On the way to Ooty, about 17 k shy, we pass’d thro a place call’d Coonoor, which look’d really beautiful. Ooty itself was a bit of a dump, so I thought I’d stay in Coonoor instead, & set off on a glorious walk. I followed the train route, sometimes on the tracks, sometimes on little paths by the side, & didn’t get run over once. There was forest & vistas everywhere, punctured by the occasional cow or guy hacking at eucalyptus with a scimitar. The highlight of the walk was the epic expanse of the Ketty Valley, where little clusters of pastel houses trickle off toward the shadowy peaks far in the distance. It was very Scottish, like Avimore but sunnier. Every few kilometres I came across a wee station, which refreshed me with chi. At one of these, Lovedale, I had a great time, from playing on some kid’s fullsize drumkit, to meeting some genuine Todas.

There are only 1000 Todas alive today, & up until relatively recently were left to their little mountain kingdom. Then, 130 years ago, some British geezer saw the tea-growing potential of the climate & bought vast swathes of land for a rupee an acre. The Todas are buffalo herders & trinket makers, their main settlement being 10 miles away from Lovedale. Having donn’d my amateur anthropologist hat, I check’d out the three families that lived at Lovedale. One guy was a carrot farmer & as his wife fed us coffee (& tried to sell me knitted mobile phone holders). I discover’d he made 800 quid a year, but didn’t have to pay the government any taxes at all, what with him being a rare endangered tribe & all.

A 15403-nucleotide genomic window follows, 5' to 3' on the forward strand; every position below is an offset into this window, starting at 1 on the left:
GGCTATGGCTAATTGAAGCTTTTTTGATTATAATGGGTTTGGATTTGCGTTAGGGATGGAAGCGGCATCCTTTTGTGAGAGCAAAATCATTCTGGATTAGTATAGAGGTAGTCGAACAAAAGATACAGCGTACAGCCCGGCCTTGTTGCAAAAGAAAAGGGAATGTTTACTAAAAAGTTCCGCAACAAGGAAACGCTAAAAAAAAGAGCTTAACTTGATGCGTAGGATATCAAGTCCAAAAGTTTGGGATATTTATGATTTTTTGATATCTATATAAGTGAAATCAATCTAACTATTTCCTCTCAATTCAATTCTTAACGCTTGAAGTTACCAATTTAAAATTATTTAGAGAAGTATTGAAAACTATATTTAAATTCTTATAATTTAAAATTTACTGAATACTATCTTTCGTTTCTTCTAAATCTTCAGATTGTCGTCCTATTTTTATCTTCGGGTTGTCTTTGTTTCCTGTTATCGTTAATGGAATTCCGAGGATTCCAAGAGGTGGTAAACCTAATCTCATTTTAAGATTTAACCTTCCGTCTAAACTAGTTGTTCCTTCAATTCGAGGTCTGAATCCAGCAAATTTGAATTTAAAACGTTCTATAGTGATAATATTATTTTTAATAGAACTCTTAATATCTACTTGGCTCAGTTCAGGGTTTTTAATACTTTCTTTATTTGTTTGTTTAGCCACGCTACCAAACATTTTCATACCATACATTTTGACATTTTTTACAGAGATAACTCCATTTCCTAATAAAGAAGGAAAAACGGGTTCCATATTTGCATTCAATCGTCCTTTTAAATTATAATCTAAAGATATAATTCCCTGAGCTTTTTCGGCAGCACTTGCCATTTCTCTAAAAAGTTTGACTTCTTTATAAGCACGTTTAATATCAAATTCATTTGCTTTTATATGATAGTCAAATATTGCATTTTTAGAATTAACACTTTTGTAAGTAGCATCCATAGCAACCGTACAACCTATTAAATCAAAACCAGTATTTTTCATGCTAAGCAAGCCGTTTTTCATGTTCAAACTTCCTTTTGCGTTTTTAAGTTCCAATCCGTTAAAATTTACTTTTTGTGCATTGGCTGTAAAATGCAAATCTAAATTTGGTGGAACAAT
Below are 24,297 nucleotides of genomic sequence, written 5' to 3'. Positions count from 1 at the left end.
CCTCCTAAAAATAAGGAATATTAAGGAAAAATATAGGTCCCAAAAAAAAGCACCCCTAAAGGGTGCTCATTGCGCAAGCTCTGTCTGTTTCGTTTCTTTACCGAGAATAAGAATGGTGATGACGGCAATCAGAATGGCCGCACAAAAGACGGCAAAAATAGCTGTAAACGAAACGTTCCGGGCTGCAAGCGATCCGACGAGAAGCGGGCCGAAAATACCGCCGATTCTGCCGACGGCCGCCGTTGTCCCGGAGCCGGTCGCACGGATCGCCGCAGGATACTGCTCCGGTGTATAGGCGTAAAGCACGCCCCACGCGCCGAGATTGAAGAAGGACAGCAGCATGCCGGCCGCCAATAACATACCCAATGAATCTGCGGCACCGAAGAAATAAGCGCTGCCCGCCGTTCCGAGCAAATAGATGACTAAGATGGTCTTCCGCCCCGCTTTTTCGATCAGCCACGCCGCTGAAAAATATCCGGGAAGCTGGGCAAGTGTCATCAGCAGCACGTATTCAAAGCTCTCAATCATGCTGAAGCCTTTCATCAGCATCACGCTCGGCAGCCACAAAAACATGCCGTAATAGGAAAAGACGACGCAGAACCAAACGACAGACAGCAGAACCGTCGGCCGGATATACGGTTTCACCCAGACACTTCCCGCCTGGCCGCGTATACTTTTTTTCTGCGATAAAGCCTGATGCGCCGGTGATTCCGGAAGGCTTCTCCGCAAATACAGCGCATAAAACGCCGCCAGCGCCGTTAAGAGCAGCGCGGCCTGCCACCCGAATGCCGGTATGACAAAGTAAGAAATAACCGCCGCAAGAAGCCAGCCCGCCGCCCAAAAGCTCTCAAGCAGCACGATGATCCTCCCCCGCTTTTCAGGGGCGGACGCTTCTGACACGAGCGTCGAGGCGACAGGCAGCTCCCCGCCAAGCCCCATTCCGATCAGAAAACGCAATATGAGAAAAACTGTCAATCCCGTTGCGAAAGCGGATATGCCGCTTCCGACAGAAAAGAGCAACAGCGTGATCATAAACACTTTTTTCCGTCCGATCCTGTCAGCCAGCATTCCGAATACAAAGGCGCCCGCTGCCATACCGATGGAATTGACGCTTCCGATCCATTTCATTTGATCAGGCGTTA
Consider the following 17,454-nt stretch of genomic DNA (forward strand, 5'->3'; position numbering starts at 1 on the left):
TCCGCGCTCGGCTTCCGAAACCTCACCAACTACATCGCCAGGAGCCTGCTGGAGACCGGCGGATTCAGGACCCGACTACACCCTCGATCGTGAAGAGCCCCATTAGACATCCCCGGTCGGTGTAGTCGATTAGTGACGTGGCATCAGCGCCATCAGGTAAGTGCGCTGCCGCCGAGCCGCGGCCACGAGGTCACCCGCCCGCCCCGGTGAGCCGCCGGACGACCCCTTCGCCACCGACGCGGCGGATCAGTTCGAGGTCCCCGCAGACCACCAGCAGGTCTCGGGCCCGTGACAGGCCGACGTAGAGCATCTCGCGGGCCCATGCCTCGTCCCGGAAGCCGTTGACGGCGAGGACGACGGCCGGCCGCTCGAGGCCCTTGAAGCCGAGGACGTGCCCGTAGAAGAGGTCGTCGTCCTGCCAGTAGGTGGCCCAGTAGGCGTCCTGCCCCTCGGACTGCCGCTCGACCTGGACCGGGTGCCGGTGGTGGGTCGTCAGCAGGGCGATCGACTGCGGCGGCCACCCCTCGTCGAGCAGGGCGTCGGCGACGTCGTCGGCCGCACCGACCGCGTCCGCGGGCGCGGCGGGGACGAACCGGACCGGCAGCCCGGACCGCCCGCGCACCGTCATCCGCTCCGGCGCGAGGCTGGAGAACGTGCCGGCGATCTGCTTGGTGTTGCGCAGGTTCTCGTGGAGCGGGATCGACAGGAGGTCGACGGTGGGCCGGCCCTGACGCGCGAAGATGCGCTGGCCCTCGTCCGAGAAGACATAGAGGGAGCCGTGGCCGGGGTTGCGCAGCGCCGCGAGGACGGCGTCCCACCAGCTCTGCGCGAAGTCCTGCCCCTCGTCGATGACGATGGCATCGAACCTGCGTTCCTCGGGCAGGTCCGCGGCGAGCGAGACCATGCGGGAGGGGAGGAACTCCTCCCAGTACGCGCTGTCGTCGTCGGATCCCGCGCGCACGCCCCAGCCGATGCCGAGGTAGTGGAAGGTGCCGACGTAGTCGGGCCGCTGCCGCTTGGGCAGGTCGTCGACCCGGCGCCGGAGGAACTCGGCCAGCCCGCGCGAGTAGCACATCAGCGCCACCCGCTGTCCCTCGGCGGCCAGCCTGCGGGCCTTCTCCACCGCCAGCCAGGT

So, I arrived in Coonoor & took a room in a decent hotel. There are hardly any tourists & the scenery is just a tree or two short of Eden. The town is stacked against steep slopes, & is busy but not buzzin’. The view from my hotel looks over the stage-set centre of town &, best of all, there’s no fuckin mosquitos. After resting a bit, I took an evening stroll, feeling completely safe & unphazed. I don’t really wander about Indian streets at night, you’re always watching out for dodgy fuckers. However, this walk was inestimably peaceful, taking me to a wee suburb of Coonoor that clung to the sides of a deep river valley. Feeling my spirit relax for the first time in ages I sat down to soak in the atmosphere, just as the minaret of a wee mosque lit up & a local Imam began praising Allah. It was lovely to hear, especially as the holy song echoed around the vale. I wander’d about a bit more, the rivers rushing filling my ears, along narrow streets, past wee one floor houses with corrugated rooves &  satellite dishes – then saw a sight I probably won’t forget ‘til I die. It was basically Siamese twin-dogs – joined at a buttock & just standing there doing fuck all – one with 3 legs & the other with 4. I went to stroke them, but the 4-legged one freaked out & began to drag the 3 legged one away. I watched all 7 legs kinda scamper away & mused upon God’s acid-taking.